This paper presents the results of an analysis of the pace of filling one of the deepest European granite quarries with water. A DTM (digital terrain model) based on data from LiDAR ALS (light detection and ranging airborne laser scanning) was used to create a model of the pit of the Strzelin I granite quarry and to determine the reach and surface area of the direct catchment of the excavation pit. The increase in the volume of water in the excavation pit was determined. Analogue maps and DTM were used to calculate the maximum depth of the pit (113.3 m), its surface area (9.71 ha), and its capacity (5.1 million m3
). The volume of water collected in the excavation pit during the years 2011–2018 was determined based on the analogue base map and the DTM. The result was 0.335 million m3
. Based on the data made available by the mining company, the correlation of the DTM with the orthophotomap of the mining area and additional field measurements, the ordinates of the water level in the years 2011–2018 were determined. Initially, the water surface level in the quarry was located on the ordinate of 66.6 m a.s.l. (July 20, 2011). After the pumping of water was discontinued, the level rose to 96.1 m a.s.l. (January 28, 2018). The increase in the water volume in the quarry pit during specific periods was determined (actual retention increase). The obtained data on the volume of the retained water referred to the period during which it accumulated in the quarry. On average, the net increase in water retention in the excavation pit was 138.537 m3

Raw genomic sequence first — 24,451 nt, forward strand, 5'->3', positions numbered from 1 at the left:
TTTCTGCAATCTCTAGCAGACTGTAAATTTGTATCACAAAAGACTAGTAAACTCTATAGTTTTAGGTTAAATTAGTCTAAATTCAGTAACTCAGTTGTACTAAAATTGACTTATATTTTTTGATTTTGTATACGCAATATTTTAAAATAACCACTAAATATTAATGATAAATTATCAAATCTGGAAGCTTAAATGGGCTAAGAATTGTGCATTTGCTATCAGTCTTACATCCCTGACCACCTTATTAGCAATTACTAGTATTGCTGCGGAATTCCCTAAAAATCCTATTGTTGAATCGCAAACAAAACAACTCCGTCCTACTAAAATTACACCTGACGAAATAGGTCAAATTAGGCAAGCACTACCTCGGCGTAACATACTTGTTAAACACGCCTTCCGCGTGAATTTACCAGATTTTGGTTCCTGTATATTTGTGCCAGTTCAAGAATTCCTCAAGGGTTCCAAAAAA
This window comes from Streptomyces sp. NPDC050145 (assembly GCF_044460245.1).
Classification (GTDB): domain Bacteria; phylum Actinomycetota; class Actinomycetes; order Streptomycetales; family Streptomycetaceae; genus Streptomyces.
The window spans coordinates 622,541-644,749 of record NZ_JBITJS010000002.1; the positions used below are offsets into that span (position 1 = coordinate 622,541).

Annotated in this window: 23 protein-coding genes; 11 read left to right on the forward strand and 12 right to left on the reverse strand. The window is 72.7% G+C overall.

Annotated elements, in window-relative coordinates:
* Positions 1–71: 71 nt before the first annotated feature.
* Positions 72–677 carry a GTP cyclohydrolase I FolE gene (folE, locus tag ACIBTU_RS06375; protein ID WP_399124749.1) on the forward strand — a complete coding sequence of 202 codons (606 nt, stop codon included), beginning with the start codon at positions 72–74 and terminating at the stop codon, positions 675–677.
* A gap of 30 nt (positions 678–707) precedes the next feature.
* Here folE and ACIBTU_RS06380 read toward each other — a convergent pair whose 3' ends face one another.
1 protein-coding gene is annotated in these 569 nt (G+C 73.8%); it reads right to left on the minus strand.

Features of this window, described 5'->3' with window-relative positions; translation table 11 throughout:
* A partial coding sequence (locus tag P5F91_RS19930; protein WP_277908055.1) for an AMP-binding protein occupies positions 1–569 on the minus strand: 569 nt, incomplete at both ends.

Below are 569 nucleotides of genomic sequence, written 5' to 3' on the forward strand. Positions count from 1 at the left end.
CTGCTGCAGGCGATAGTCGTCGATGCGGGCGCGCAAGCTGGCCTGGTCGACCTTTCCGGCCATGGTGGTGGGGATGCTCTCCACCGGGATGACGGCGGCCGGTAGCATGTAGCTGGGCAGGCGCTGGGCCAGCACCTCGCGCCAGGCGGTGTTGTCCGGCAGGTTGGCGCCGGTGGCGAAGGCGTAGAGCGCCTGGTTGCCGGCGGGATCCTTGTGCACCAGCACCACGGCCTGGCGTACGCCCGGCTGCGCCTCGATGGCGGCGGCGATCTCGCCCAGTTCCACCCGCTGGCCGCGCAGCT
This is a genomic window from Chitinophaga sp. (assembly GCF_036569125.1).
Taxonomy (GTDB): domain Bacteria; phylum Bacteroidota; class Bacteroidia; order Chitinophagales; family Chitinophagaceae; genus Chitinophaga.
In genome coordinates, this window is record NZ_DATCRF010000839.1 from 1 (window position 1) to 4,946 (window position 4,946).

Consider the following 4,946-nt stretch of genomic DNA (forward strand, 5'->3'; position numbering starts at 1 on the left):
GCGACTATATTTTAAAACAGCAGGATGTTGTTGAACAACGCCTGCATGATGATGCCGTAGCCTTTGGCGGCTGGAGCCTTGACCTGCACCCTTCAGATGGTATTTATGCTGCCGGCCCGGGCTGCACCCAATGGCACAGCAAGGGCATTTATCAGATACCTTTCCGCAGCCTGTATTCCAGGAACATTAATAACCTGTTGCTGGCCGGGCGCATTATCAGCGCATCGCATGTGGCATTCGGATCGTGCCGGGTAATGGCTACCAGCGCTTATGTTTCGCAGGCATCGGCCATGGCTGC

, and the calculated net supply from the direct catchment (16.04 ha) was 101.758 m3
. The use of DTM and measurements of the water level in the excavation pit seem to be an efficient means of estimating the pace of spontaneous filling of the quarry with water supplied from the direct physiographic catchment.
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